|“Cromwell lifting the Coffin-lid and looking at the body of Charles I”, by Hippolyte Delaroche|
On Friday, 30th of January, we remember His Majesty Charles I, who was executed 365 years ago today, on a bitter winter morning in 1649, changing forever the course of England's history and that of the English-speaking peoples. Fifty-nine signatures penned His Majesty's death warrant, and one of its signers and major role players in the execution of the King was William Goffe.
In 1660, when the monarchy was finally restored under Charles II, Goffe fled England for the colonies, taking part in some of the major Indian conflicts there. By this time, nowhere in the Anglosphere were Roundhead sympathies more hideously lukewarm than in New England, especially Massachusetts.
Anti-royalism seemed to flow in the blood of Goffe, who was the son of Stephen Goffe, a prominent Roundhead politician from Sussex, and his zeal for religious separatism was so devout that he was known by those in his circle as “Praying William”. But his rise to prominence among the Parliamentarian milieu that instigated the Civil War came with his meeting of Frances Whalley, a relative of Oliver Cromwell, whose hand he took in marriage in 1642. It was in that same year that he was thrown in prison for his part in attempting to give total control of the militia to the parliament by petition. For this, Cromwell made him a captain in his New Model Army, seeing action at Dunbar and Worcester, and he was also one of the chief aides in Cromwell's dissolution of Rump Parliament.
But it was not only Goffe's high profile among Parliamentarians (whose political fervour was quite mild in comparison to his own) that made him so despicable, for history has proved that that he was actually the first of Cromwell's officers to openly to call for an end to all negotiations with the King, and for the King to be brought to account. He stressed that it was “God's purpose” he be brought to trial, and insisted that it must be done immediately. These demands he so fanatically repeated that he was appointed to the High Court of Justice and took great pleasure in signing the King's death warrant. Goffe's career only grew more successful once the Protectorate was established when he was appointed Major-General for Sussex and Berkshire.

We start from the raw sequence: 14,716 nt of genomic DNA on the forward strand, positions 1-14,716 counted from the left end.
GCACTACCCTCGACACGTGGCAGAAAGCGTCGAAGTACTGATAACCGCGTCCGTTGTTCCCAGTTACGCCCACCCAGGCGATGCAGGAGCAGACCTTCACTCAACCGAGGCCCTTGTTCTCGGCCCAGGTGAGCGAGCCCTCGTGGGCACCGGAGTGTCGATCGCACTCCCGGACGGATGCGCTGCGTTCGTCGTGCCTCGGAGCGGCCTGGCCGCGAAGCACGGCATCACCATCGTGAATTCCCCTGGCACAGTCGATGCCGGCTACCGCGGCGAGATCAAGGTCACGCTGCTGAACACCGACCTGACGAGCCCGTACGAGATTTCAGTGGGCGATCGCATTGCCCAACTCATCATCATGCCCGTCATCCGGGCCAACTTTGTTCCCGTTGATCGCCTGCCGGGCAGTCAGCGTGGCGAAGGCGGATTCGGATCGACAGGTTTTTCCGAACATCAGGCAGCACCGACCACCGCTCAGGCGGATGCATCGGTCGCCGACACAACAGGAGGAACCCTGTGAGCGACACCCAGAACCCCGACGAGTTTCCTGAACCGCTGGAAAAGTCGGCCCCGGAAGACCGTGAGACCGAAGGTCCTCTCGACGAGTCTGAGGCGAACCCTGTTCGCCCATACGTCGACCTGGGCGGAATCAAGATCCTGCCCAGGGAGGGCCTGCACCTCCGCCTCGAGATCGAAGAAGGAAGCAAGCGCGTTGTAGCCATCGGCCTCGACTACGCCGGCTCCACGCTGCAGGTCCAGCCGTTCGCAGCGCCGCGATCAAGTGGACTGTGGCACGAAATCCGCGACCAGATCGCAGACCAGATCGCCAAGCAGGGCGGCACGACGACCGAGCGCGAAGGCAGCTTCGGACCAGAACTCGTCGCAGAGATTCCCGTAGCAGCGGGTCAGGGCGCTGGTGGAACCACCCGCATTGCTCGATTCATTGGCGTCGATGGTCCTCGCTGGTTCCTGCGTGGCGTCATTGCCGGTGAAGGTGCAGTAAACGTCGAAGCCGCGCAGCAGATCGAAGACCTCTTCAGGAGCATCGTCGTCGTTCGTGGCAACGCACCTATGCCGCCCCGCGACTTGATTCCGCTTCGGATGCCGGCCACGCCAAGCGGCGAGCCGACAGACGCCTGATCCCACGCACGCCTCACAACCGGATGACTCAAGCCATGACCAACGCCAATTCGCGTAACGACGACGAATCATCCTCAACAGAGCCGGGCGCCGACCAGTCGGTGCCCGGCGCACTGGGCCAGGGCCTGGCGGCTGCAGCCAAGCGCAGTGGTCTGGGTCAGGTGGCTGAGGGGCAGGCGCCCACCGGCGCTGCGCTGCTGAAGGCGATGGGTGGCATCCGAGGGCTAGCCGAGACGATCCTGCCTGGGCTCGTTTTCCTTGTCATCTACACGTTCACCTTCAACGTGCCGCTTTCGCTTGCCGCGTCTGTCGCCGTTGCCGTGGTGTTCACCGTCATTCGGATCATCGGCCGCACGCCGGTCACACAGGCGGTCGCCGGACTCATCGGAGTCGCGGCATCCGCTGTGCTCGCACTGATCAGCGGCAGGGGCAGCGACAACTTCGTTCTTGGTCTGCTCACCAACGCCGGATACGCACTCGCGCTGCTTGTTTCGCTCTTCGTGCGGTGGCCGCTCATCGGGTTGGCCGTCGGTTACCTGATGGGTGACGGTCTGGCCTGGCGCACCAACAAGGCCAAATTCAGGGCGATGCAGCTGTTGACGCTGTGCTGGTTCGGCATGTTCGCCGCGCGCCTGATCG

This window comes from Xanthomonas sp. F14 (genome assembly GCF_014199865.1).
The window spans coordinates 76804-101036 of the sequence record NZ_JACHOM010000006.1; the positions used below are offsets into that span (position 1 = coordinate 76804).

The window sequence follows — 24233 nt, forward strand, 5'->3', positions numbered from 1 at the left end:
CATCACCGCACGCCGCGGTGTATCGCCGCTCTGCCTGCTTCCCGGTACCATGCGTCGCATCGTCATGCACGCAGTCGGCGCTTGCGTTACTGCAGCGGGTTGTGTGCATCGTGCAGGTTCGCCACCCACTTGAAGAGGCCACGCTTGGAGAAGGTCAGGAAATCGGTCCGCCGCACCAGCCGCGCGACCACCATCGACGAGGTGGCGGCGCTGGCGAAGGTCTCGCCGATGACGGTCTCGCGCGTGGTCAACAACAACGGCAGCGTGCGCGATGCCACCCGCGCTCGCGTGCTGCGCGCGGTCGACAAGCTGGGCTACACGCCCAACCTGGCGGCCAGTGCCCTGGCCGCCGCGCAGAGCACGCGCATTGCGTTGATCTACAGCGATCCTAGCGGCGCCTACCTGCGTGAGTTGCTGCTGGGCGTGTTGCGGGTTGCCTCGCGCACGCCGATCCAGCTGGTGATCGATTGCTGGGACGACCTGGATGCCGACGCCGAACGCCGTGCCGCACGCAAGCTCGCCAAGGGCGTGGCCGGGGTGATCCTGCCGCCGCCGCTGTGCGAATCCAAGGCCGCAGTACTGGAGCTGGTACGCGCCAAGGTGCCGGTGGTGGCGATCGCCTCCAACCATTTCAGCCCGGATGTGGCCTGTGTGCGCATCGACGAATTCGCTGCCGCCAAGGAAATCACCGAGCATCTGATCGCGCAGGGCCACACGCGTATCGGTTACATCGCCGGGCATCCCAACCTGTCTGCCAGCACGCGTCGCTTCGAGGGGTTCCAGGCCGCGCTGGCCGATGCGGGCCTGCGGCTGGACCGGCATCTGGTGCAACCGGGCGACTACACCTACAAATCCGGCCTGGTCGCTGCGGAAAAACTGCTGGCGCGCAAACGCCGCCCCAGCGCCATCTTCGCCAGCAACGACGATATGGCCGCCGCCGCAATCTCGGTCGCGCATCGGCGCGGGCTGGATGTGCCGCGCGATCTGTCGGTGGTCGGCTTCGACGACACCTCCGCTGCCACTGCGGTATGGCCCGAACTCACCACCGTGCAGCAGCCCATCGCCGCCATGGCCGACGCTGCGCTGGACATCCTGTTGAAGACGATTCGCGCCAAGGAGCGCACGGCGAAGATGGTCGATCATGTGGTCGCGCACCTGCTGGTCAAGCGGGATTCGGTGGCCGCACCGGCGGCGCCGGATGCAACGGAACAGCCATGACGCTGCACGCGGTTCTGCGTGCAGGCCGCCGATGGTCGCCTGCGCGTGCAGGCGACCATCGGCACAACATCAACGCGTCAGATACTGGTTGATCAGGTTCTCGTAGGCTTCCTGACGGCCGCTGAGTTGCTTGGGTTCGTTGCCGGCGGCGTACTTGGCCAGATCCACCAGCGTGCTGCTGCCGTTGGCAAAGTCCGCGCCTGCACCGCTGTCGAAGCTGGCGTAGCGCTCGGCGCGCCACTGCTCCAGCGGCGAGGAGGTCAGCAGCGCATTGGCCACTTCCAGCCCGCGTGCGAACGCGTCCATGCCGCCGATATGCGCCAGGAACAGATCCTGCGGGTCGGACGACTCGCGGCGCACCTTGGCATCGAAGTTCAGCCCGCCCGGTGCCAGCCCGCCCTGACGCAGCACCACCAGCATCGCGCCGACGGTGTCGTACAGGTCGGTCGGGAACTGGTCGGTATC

Upon Cromwell's death, and the subsequent falling from power of his son and successor, Richard, Goffe had no choice but to flee the country, and, naturally, found refuge in Massachusetts. He took with him his father-in-law, Richard Whalley, and there met up with another leading Roundhead figure and refugee associated with the regicide, one John Dixwell, a commissioner who sat in judgment on the King. The three settled in Massachusetts, feeling fairly safe for a few years among an overwhelming population of sympathisers. Back home, it was believed that the three were dead, and there were even reports in English newspapers that they'd died in Switzerland among other notable regicides who had fled upon the return of Charles II. But it was not long until the King sent agents to the colonies to procure their arrest.
Goffe, despite being in hiding, still managed to play a major role in King Philip's War, defending the town of Hadley from a major Indian attack in 1676. Until the outbreak of the war, he travelled extensively throughout the region with Whalley and Dixwell, finding asylum in the homes of sympathisers, some of which were distinguished men of New England. It is also believed that they, for a small amount of time, hid in the West Rock hills, or what was then known as “Providence Hill” until the advent of the Indian war.
The Crown's agents never found Goffe, nor Whalley or Dixwell, even after a Royal order was sent by New Haven Colony Governor William Leete to Boston. What the Crown didn't know, however, was that Leete deliberately delayed the King's messengers, giving the regicides enough time to escape. Despite being suspected of helping the three find refuge, Leete, for reasons lost to history, was never charged with obstructing justice.
Unfortunately, today, there are three streets in Connecticut which bear their namesake, which, sadly are a sort of commemoration, a despicable legacy of that region's Roundhead past. But little, if anything at all, is remembered of William Goffe in Britain, nor of the two contemptible regicides he ran with.
May it remain ever so.